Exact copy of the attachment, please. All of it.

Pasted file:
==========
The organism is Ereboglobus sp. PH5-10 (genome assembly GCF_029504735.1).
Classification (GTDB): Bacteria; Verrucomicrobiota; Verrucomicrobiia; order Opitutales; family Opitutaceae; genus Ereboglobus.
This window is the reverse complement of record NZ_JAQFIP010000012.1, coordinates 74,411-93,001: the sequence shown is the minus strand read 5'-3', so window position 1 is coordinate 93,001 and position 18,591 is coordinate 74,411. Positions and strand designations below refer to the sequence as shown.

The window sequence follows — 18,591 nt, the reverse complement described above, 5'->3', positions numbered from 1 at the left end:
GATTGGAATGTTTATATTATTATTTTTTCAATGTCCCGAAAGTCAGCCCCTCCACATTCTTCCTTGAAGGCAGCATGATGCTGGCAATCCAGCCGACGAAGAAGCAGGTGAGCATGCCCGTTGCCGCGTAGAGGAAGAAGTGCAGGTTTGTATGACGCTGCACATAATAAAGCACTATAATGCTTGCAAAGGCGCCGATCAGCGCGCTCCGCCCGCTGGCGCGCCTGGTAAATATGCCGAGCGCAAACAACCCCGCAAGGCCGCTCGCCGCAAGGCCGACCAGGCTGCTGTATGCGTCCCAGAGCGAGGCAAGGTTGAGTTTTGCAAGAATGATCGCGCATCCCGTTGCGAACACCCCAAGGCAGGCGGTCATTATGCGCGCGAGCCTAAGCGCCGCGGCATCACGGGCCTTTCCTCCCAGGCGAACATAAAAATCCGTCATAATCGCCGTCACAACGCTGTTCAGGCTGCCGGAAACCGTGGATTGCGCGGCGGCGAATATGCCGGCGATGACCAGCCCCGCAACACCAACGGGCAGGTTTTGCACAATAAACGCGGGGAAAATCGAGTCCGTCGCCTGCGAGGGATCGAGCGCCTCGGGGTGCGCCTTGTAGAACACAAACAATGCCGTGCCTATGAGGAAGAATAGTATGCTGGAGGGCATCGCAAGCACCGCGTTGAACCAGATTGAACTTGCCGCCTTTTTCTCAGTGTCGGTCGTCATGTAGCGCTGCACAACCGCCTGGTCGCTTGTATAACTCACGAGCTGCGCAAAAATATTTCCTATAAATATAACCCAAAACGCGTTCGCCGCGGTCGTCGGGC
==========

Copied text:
The organism is Ereboglobus sp. PH5-10 (genome assembly GCF_029504735.1).
Classification (GTDB): Bacteria; Verrucomicrobiota; Verrucomicrobiia; order Opitutales; family Opitutaceae; genus Ereboglobus.
This window is the reverse complement of record NZ_JAQFIP010000012.1, coordinates 74,411-93,001: the sequence shown is the minus strand read 5'-3', so window position 1 is coordinate 93,001 and position 18,591 is coordinate 74,411. Positions and strand designations below refer to the sequence as shown.

The window sequence follows — 18,591 nt, the reverse complement described above, 5'->3', positions numbered from 1 at the left end:
GATTGGAATGTTTATATTATTATTTTTTCAATGTCCCGAAAGTCAGCCCCTCCACATTCTTCCTTGAAGGCAGCATGATGCTGGCAATCCAGCCGACGAAGAAGCAGGTGAGCATGCCCGTTGCCGCGTAGAGGAAGAAGTGCAGGTTTGTATGACGCTGCACATAATAAAGCACTATAATGCTTGCAAAGGCGCCGATCAGCGCGCTCCGCCCGCTGGCGCGCCTGGTAAATATGCCGAGCGCAAACAACCCCGCAAGGCCGCTCGCCGCAAGGCCGACCAGGCTGCTGTATGCGTCCCAGAGCGAGGCAAGGTTGAGTTTTGCAAGAATGATCGCGCATCCCGTTGCGAACACCCCAAGGCAGGCGGTCATTATGCGCGCGAGCCTAAGCGCCGCGGCATCACGGGCCTTTCCTCCCAGGCGAACATAAAAATCCGTCATAATCGCCGTCACAACGCTGTTCAGGCTGCCGGAAACCGTGGATTGCGCGGCGGCGAATATGCCGGCGATGACCAGCCCCGCAACACCAACGGGCAGGTTTTGCACAATAAACGCGGGGAAAATCGAGTCCGTCGCCTGCGAGGGATCGAGCGCCTCGGGGTGCGCCTTGTAGAACACAAACAATGCCGTGCCTATGAGGAAGAATAGTATGCTGGAGGGCATCGCAAGCACCGCGTTGAACCAGATTGAACTTGCCGCCTTTTTCTCAGTGTCGGTCGTCATGTAGCGCTGCACAACCGCCTGGTCGCTTGTATAACTCACGAGCTGCGCAAAAATATTTCCTATAAATATAACCCAAAACGCGTTCGCCGCGGTCGTCGGGC